The refurbishment/demolition survey aims to ensure that:
- nobody will be harmed by work on Asbestos Containing Materials (ACM) in the structure;
- any asbestos removal work will be done by the right contractor in the right way
- the survey will locate and identify all ACM before any structural demolition work begins at a stated location or on stated equipment at the premises. The survey involves destructive inspection and asbestos disturbance. The area surveyed must be vacated and certified ‘fit for reoccupation after the survey.
Once an asbestos survey has been received it will describe what materials need to be removed and whether the removal needs to be ‘licenced’ by the Health & Safety Executive and removed by specialist asbestos removal companies or whether it is ‘non-licenced’ work and can be removed by suitable trained non-licenced operatives.
The findings of the asbestos report will be incorporated into the main demolition works Risk Assessment & Method Statement (RAMS), which will set out who will remove it, how it will be removed, and the measures to be put in place to mitigate any risks. More information relating to this important RAMS document will follow in our next blog posts.
The other important element prior to starting demolition works is to identify the presence of gas, water, electric and telecommunication services all of which need to be isolated, diverted or disconnected before demolition work begins. Or if this is not possible, then any pipes, cables and conduits must be clearly labelled in order to make sure they are avoided and not disturbed.
We would contact each of the service providers for the area in which the works are taking place and obtain records of all their plant and equipment that is present in the vicinity, which includes all underground services and any overhead services. Then as with the asbestos materials all the information relating to services is incorporated in the Risk Assessment & Method Statement and procedures put in place to mitigate any risks.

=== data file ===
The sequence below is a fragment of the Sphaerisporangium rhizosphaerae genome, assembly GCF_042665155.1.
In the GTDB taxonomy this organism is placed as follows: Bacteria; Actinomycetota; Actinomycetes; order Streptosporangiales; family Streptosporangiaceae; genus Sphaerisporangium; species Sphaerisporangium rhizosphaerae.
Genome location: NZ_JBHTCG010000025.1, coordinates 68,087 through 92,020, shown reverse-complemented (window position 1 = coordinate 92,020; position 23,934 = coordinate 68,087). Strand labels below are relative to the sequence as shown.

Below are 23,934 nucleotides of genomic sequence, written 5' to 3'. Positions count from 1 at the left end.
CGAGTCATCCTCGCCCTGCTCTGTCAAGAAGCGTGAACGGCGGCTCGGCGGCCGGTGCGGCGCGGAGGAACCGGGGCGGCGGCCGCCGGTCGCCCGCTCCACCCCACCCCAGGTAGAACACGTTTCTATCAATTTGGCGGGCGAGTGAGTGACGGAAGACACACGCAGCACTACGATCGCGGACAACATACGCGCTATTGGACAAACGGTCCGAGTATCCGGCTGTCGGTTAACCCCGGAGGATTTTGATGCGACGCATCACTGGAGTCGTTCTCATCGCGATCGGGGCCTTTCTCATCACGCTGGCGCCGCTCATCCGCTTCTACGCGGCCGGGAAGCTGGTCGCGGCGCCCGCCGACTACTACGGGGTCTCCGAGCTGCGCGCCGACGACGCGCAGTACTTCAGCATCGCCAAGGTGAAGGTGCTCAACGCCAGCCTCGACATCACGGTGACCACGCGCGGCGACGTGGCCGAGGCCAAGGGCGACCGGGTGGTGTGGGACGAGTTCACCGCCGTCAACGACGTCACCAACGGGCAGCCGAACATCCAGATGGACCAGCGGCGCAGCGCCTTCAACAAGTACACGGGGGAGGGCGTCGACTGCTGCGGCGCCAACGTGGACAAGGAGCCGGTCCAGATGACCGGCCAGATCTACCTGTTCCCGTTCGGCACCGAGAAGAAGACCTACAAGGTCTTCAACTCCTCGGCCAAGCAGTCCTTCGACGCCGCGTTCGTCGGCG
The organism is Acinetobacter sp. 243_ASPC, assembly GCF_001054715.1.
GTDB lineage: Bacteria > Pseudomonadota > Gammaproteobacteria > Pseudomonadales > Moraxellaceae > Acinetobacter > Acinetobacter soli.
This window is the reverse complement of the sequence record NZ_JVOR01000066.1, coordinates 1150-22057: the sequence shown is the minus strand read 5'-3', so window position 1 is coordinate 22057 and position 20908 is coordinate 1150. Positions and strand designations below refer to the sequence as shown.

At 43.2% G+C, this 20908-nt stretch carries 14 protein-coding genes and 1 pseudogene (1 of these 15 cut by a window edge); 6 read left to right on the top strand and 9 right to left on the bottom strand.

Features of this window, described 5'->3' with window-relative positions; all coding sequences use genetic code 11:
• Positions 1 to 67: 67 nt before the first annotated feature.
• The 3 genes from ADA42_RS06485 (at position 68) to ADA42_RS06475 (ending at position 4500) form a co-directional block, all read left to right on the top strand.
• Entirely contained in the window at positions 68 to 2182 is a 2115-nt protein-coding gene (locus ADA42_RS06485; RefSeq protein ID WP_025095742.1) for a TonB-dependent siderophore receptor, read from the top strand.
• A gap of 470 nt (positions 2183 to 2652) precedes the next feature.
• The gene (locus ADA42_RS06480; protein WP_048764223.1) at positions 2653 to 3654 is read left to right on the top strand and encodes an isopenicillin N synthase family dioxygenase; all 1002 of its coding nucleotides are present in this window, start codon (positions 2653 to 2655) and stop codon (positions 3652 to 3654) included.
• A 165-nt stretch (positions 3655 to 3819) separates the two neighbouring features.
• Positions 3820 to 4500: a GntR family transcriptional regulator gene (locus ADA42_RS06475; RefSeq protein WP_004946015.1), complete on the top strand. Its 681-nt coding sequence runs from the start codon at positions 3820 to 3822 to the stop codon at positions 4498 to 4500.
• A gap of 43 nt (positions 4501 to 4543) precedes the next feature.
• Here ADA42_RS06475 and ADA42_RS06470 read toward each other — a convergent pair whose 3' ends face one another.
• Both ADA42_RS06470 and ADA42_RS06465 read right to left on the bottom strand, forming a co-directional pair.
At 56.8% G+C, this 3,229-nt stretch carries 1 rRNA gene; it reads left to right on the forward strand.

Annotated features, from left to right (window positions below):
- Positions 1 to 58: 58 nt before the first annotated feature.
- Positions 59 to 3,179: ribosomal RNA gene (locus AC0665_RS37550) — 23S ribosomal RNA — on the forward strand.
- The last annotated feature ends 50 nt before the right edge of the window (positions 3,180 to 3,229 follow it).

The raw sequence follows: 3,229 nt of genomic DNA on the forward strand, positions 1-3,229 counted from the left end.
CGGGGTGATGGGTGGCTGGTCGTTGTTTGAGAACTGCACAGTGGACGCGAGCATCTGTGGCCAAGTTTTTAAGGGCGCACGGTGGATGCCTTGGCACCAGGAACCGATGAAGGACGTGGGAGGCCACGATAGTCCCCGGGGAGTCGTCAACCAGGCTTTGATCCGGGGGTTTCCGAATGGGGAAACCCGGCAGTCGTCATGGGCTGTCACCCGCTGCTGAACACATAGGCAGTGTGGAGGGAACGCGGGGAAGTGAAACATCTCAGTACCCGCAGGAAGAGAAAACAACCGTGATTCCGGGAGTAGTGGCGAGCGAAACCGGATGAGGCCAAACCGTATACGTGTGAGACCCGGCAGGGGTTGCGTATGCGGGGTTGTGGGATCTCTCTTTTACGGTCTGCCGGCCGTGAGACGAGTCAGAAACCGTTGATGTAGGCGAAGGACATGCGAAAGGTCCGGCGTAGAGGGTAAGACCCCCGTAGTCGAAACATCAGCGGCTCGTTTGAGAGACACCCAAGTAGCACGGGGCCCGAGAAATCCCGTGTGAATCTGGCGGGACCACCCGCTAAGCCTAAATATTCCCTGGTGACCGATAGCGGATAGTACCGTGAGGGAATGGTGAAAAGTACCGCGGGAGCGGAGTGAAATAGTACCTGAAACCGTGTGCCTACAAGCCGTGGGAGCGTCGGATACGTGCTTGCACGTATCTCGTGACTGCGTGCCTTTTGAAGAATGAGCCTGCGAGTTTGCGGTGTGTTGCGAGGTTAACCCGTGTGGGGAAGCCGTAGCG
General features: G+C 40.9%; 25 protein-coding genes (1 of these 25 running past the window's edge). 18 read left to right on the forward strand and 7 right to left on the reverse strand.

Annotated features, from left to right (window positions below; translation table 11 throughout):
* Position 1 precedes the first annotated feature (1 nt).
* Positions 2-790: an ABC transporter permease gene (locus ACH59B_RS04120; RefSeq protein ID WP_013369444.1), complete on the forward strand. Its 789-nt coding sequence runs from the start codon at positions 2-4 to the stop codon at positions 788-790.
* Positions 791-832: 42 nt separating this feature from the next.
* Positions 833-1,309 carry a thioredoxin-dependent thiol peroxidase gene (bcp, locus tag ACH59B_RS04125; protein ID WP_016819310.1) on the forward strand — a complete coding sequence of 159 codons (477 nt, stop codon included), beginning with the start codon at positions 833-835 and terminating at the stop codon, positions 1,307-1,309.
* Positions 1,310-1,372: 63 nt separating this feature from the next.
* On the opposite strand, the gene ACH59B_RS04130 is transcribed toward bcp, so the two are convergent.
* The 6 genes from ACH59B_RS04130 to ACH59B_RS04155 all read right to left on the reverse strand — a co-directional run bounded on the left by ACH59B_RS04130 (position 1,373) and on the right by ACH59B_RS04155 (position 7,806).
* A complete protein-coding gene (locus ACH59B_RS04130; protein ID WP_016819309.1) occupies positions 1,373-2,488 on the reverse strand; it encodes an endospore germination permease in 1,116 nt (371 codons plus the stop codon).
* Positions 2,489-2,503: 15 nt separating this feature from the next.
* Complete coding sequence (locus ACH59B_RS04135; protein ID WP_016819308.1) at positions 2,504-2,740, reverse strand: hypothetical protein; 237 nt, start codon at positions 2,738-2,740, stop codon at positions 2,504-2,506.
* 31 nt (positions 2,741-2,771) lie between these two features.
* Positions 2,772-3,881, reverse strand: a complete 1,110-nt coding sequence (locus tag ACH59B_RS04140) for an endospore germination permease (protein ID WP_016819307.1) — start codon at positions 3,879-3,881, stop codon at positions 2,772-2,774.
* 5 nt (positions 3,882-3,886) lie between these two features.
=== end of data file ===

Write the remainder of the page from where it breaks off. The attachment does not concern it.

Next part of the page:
If any dismantling work is required close to any remaining ‘live’ service lines or equipment, then these services will be clearly identified and any work in that area will be undertaken using appropriate techniques, such as manual hand dismantling rather than machine demolition.
Preparation of the Construction (Demolition) Phase Plan
Under the Construction (Design and Management) Regulations 2015 (CDM 2015) a Construction Phase Plan (CPP) is required for every construction (and demolition) project, this would be done after the Section 81 Demolition Notice has been dealt with. This does not need to be complicated, but as the company in charge of the demolition activities, the preparation of a ‘plan’ is necessary in order to show that the works have been correctly planned and organised and that we have worked together with others to ensure the compliance with health and safety matters.